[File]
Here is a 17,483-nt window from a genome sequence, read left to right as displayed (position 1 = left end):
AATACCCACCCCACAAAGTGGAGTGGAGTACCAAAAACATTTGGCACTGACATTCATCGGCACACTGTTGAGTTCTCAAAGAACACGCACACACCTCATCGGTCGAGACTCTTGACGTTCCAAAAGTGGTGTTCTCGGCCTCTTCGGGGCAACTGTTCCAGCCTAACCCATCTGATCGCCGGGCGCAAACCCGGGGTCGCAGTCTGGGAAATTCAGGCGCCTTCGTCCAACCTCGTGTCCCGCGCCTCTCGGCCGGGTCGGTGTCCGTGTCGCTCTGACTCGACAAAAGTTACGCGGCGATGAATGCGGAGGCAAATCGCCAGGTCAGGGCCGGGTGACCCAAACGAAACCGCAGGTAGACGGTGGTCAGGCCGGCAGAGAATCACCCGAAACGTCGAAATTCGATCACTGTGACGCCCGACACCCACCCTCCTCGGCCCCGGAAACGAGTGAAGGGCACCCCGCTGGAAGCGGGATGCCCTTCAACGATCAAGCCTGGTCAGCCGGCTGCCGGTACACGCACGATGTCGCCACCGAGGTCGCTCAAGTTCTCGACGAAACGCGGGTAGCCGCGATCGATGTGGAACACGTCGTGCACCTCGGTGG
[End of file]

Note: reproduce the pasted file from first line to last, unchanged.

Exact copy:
Here is a 17,483-nt window from a genome sequence, read left to right as displayed (position 1 = left end):
AATACCCACCCCACAAAGTGGAGTGGAGTACCAAAAACATTTGGCACTGACATTCATCGGCACACTGTTGAGTTCTCAAAGAACACGCACACACCTCATCGGTCGAGACTCTTGACGTTCCAAAAGTGGTGTTCTCGGCCTCTTCGGGGCAACTGTTCCAGCCTAACCCATCTGATCGCCGGGCGCAAACCCGGGGTCGCAGTCTGGGAAATTCAGGCGCCTTCGTCCAACCTCGTGTCCCGCGCCTCTCGGCCGGGTCGGTGTCCGTGTCGCTCTGACTCGACAAAAGTTACGCGGCGATGAATGCGGAGGCAAATCGCCAGGTCAGGGCCGGGTGACCCAAACGAAACCGCAGGTAGACGGTGGTCAGGCCGGCAGAGAATCACCCGAAACGTCGAAATTCGATCACTGTGACGCCCGACACCCACCCTCCTCGGCCCCGGAAACGAGTGAAGGGCACCCCGCTGGAAGCGGGATGCCCTTCAACGATCAAGCCTGGTCAGCCGGCTGCCGGTACACGCACGATGTCGCCACCGAGGTCGCTCAAGTTCTCGACGAAACGCGGGTAGCCGCGATCGATGTGGAACACGTCGTGCACCTCGGTGG